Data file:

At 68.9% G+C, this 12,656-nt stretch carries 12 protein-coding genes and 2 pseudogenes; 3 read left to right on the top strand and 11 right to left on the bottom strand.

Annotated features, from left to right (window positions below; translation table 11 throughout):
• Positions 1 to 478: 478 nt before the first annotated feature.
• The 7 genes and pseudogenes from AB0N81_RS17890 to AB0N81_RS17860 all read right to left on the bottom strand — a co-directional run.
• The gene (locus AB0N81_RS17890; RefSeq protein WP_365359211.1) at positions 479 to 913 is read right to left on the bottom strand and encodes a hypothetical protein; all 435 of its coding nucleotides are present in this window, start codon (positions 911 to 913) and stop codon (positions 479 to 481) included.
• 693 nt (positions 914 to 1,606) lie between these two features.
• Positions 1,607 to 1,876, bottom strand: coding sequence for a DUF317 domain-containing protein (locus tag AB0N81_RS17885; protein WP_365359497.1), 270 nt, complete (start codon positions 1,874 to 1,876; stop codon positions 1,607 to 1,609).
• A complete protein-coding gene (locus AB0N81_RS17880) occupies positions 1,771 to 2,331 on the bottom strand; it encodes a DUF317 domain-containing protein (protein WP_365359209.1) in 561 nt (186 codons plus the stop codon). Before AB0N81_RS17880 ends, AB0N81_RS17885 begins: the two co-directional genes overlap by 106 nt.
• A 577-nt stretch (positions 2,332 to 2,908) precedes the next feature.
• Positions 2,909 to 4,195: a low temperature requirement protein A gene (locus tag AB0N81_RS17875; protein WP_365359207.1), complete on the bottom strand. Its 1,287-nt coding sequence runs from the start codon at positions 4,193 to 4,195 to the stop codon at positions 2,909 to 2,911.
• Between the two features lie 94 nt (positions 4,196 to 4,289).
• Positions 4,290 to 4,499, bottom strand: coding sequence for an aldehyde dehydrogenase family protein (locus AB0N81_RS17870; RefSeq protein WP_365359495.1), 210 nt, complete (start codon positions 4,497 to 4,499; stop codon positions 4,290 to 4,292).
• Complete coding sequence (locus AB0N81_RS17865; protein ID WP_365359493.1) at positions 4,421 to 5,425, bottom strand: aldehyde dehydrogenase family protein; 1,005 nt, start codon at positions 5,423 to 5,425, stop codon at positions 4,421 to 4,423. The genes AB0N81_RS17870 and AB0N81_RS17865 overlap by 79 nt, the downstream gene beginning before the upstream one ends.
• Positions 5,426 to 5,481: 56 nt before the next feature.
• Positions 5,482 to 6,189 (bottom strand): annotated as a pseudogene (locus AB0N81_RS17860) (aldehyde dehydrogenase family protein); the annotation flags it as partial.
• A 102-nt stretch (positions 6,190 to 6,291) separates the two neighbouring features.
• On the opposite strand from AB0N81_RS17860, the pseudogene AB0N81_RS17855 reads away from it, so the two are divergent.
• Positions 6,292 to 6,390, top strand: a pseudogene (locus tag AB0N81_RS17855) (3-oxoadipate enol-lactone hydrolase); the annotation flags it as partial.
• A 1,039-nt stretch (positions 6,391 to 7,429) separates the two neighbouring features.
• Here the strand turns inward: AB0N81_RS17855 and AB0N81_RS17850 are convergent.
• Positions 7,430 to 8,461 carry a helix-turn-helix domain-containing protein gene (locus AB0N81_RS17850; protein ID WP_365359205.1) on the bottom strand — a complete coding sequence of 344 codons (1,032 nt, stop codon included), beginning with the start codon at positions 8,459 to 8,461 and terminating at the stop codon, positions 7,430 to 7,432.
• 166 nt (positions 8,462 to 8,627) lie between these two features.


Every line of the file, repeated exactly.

At 68.9% G+C, this 12,656-nt stretch carries 12 protein-coding genes and 2 pseudogenes; 3 read left to right on the top strand and 11 right to left on the bottom strand.

Annotated features, from left to right (window positions below; translation table 11 throughout):
• Positions 1 to 478: 478 nt before the first annotated feature.
• The 7 genes and pseudogenes from AB0N81_RS17890 to AB0N81_RS17860 all read right to left on the bottom strand — a co-directional run.
• The gene (locus AB0N81_RS17890; RefSeq protein WP_365359211.1) at positions 479 to 913 is read right to left on the bottom strand and encodes a hypothetical protein; all 435 of its coding nucleotides are present in this window, start codon (positions 911 to 913) and stop codon (positions 479 to 481) included.
• 693 nt (positions 914 to 1,606) lie between these two features.
• Positions 1,607 to 1,876, bottom strand: coding sequence for a DUF317 domain-containing protein (locus tag AB0N81_RS17885; protein WP_365359497.1), 270 nt, complete (start codon positions 1,874 to 1,876; stop codon positions 1,607 to 1,609).
• A complete protein-coding gene (locus AB0N81_RS17880) occupies positions 1,771 to 2,331 on the bottom strand; it encodes a DUF317 domain-containing protein (protein WP_365359209.1) in 561 nt (186 codons plus the stop codon). Before AB0N81_RS17880 ends, AB0N81_RS17885 begins: the two co-directional genes overlap by 106 nt.
• A 577-nt stretch (positions 2,332 to 2,908) precedes the next feature.
• Positions 2,909 to 4,195: a low temperature requirement protein A gene (locus tag AB0N81_RS17875; protein WP_365359207.1), complete on the bottom strand. Its 1,287-nt coding sequence runs from the start codon at positions 4,193 to 4,195 to the stop codon at positions 2,909 to 2,911.
• Between the two features lie 94 nt (positions 4,196 to 4,289).
• Positions 4,290 to 4,499, bottom strand: coding sequence for an aldehyde dehydrogenase family protein (locus AB0N81_RS17870; RefSeq protein WP_365359495.1), 210 nt, complete (start codon positions 4,497 to 4,499; stop codon positions 4,290 to 4,292).
• Complete coding sequence (locus AB0N81_RS17865; protein ID WP_365359493.1) at positions 4,421 to 5,425, bottom strand: aldehyde dehydrogenase family protein; 1,005 nt, start codon at positions 5,423 to 5,425, stop codon at positions 4,421 to 4,423. The genes AB0N81_RS17870 and AB0N81_RS17865 overlap by 79 nt, the downstream gene beginning before the upstream one ends.
• Positions 5,426 to 5,481: 56 nt before the next feature.
• Positions 5,482 to 6,189 (bottom strand): annotated as a pseudogene (locus AB0N81_RS17860) (aldehyde dehydrogenase family protein); the annotation flags it as partial.
• A 102-nt stretch (positions 6,190 to 6,291) separates the two neighbouring features.
• On the opposite strand from AB0N81_RS17860, the pseudogene AB0N81_RS17855 reads away from it, so the two are divergent.
• Positions 6,292 to 6,390, top strand: a pseudogene (locus tag AB0N81_RS17855) (3-oxoadipate enol-lactone hydrolase); the annotation flags it as partial.
• A 1,039-nt stretch (positions 6,391 to 7,429) separates the two neighbouring features.
• Here the strand turns inward: AB0N81_RS17855 and AB0N81_RS17850 are convergent.
• Positions 7,430 to 8,461 carry a helix-turn-helix domain-containing protein gene (locus AB0N81_RS17850; protein ID WP_365359205.1) on the bottom strand — a complete coding sequence of 344 codons (1,032 nt, stop codon included), beginning with the start codon at positions 8,459 to 8,461 and terminating at the stop codon, positions 7,430 to 7,432.
• 166 nt (positions 8,462 to 8,627) lie between these two features.